In 1932, the Turda Saltworks officially went out of business, mainly because of obsolete technologies and low salt yield, but also because of increasing competition. In 1992, the Turda Saltworks was opened once again as a tourist destination, and it can currently be visited all year round. Attractions include the old Rudolf, Tereza and Iosif salt mines as well as a great deal of perfectly preserved medieval tools.
In 2009, the Turda Saltworks was the subject of a massive restoration project that was completed in January 2010. Nowadays, this place flaunts its own amphitheatre, treatment rooms and a fantastic salty lake that has extraordinary curative properties.
The Babele are rocky formations placed in close proximity to the Baba Mare peak, which boasts an elevation of 7,519 feet. The stones were shaped by erosion over vast amounts of time, and they now feature a distinct mushroom-like shape. The origins of the rocky formations are still subject to controversy, especially since no scientific evidence can fully explain the phenomenon. The nearby Babele Cabin is definitely the most popular in the region accommodation-wise, since it provides a perfect base for visiting these fantastic landmarks as well as the famous Sphinx.
The Bucegi Sphinx was also formed by erosion, and it can be found just 10 minutes away from Babele. This important landmark was photographed for the first time during the 1900s, but the picture was taken from the front rather than from the side. Consequently, it wasn’t until 1936 that the rocky formation got its Sphinx name, since its distinct silhouette can only be observed clearly if it is viewed from a specific angle.
The building served as John Hunyadi’s home but was also used extensively for defensive purposes, which is why it gradually received multiple towers and extra fortifications. Some of the towers were meant to be used as prisons, especially the Deserted Tower and the Capistrano Tower, while defensive towers such as the Buzdugan Tower featured large openings that would house imposing weapons. Notable improvements were made during the 17th century, including the addition of a new Large Palace and the construction of 2 towers named the Artillery Tower and the White Tower. Sadly, the building fell into ruin after numerous years of neglect, and it even caught fire at some point, which caused extensive damage.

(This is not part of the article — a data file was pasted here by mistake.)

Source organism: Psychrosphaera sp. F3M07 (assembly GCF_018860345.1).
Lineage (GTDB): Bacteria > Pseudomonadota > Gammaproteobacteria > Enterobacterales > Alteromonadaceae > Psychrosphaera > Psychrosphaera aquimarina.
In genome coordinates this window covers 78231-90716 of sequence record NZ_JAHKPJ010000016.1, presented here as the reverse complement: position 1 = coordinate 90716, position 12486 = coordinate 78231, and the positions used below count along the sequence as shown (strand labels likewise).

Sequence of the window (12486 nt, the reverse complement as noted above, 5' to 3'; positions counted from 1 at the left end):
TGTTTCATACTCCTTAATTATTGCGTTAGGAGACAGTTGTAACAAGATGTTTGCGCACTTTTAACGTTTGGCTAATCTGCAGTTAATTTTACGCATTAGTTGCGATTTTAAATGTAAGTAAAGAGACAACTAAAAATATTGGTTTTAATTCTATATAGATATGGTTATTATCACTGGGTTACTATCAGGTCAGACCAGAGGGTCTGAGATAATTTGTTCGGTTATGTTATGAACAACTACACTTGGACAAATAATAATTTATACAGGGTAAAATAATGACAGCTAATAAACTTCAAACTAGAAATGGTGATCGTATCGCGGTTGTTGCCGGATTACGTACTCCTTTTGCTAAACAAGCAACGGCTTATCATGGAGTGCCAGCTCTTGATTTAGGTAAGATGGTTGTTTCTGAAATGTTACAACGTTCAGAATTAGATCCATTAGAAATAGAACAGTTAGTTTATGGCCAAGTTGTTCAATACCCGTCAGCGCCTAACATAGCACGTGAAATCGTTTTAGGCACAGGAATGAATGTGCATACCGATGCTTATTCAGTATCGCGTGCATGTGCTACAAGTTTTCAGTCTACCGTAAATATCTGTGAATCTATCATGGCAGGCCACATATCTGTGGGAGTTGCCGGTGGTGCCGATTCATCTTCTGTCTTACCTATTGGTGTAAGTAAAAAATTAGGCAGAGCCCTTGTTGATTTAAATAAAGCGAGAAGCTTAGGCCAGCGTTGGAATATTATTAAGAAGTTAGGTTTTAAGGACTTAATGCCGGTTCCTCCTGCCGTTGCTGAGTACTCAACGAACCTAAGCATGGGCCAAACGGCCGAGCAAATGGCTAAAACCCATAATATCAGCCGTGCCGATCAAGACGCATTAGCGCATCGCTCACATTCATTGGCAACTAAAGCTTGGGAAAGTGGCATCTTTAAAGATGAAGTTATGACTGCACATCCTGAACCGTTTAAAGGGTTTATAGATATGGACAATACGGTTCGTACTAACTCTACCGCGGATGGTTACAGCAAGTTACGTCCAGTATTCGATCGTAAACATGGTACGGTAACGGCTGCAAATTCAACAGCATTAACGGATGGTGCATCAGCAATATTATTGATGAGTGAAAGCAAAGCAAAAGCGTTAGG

The present version of the Corvin Castle is actually the result of a successful restoration. Due to its incredible history and long lifespan, this majestic building is still shrouded in mystery and legend to this day. One of the most popular Places To Visit In Romania.
Nowadays, the Peles Castle is a very important museum that houses a vast collection of arms, armour and art pieces. Some of the most notable rooms in the castle are called The Honor Hall, The Imperial Suite, The Arsenal, The Playhouse and the Florentine Room, each housing its own unique treasures.
The Arsenal, for example, displays 1,600 examples of armour and weapons, including a 15th century German decapitation broadsword and a full Maximilian armour for rider and horse. The Florentine room features a more artful approach, boasting Italian Renaissance elements such as a Grand Marble Fireplace by Paunazio and massive solid bronze doors made in Rome. One of the most interesting Places To Visit In Romania.